Illustrative photo

With manufacturing moving to Vietnam, with more employment getting created there, people having higher disposable income, that starts a trend of consumption story, said executive at US investment firm General Atlantic.

The prolonged US – China trade war is reordering the global supply chain and Vietnam could stand to be a winner for investors, CNBC reported.

As US companies plan to move their manufacturing bases outside China, countries in Southeast Asia could be the biggest beneficiaries, Sandeep Naik, head of India and Southeast Asia at General Atlantic, told CNBC’s “Street Signs ” on Tuesday.

“If you look at certain sectors like auto and chemicals, you see a large outflow of those manufacturing opportunities moving to Vietnam,” Naik was quoted by CNBC as saying, adding that the investor community is closely watching for new investment destinations in the region.

General Atlantic has about US$35 billion assets under management. The company invests in start-ups with high growth potential in four main areas: consumers, financial services, health care and technology.

“We’re looking at Vietnam as a very interesting destination at this point,” Naik said. “With manufacturing moving to Vietnam, with more employment getting created there, people having higher disposable income, that starts a trend of consumption story.”

Analysts previously said Vietnam, which exports phone parts, furniture, automatic data process machines, emerged as the largest beneficiary as trade flows were diverted.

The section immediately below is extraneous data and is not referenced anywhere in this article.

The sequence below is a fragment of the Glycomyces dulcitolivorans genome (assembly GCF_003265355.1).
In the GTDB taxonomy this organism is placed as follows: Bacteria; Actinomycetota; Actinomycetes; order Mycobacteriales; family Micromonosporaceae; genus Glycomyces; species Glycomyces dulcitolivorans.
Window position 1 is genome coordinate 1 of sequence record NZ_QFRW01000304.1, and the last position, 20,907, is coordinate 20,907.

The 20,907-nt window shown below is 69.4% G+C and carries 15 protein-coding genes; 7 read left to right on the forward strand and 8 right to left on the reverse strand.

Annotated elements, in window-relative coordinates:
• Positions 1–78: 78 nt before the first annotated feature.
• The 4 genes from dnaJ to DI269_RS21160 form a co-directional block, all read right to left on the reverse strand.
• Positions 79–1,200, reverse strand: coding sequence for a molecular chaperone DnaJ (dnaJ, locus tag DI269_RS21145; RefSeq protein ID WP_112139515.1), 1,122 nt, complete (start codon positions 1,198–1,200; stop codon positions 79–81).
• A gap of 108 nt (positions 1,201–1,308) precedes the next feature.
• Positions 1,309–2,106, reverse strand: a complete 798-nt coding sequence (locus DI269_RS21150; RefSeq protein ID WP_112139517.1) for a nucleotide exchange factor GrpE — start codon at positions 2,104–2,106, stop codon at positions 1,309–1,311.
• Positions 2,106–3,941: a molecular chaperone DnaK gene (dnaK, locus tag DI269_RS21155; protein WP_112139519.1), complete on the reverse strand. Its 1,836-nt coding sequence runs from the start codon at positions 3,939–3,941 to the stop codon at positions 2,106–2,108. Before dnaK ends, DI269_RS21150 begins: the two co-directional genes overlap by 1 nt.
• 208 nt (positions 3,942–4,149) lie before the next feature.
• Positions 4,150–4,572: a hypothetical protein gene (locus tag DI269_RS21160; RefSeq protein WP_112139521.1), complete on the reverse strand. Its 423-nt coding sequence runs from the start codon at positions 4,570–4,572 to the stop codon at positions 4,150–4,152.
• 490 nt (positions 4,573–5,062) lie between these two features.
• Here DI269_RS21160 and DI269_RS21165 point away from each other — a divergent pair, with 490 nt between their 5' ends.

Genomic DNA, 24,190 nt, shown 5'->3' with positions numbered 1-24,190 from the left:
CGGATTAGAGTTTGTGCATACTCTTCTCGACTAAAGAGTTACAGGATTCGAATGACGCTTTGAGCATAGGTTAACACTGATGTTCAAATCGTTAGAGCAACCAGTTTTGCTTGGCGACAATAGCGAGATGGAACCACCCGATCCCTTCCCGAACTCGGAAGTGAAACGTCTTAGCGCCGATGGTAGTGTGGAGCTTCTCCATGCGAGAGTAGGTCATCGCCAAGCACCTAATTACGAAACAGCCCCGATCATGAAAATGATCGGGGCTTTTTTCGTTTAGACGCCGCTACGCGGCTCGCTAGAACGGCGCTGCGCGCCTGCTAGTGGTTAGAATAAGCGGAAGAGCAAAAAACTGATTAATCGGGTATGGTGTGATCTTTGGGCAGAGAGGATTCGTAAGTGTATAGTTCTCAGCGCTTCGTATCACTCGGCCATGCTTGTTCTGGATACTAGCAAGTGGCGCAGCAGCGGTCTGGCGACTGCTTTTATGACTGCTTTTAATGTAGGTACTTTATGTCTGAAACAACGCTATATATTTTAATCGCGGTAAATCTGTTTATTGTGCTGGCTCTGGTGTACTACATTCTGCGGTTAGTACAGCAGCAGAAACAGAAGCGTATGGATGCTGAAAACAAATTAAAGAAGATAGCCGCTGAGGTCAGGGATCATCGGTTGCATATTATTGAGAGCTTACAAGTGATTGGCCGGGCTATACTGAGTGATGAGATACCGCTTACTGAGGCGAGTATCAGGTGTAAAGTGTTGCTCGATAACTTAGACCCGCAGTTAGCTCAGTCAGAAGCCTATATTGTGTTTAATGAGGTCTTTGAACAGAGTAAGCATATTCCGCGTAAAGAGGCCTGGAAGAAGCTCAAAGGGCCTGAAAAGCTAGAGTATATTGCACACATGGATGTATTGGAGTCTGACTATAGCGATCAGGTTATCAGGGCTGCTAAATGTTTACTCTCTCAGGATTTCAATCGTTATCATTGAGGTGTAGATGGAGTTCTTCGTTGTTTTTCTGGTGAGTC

There are new opportunities for financial services too, he added, explaining that the manufacturing firms shifting to Vietnam need credit.

“So credit to the (small and medium enterprise) sector, credit to the mid-sized manufacturing unit, then creates another fillip or a boost to the financial services industry,” Naik said.

He did not mention any specific companies in Vietnam that General Atlantic is currently looking at.
But Naik noted that investors will need to grapple with a lot of local issues and nuances as they learn to operate in the local landscape.

“We need to have people on the ground that will really help us navigate those issues, but if you look at the foreign direct investment that’s happening in Vietnam at this point, you can see that the gates are opening,” he said.

Still, other analysts have cautioned that Vietnam may have other challenges.​

Recently, the president and CEO of the US-ASEAN Business Council told CNBC that the labor market in Vietnam is tightening, and investors are now looking to move manufacturing into other Asian countries, like Thailand.

Hanoitimes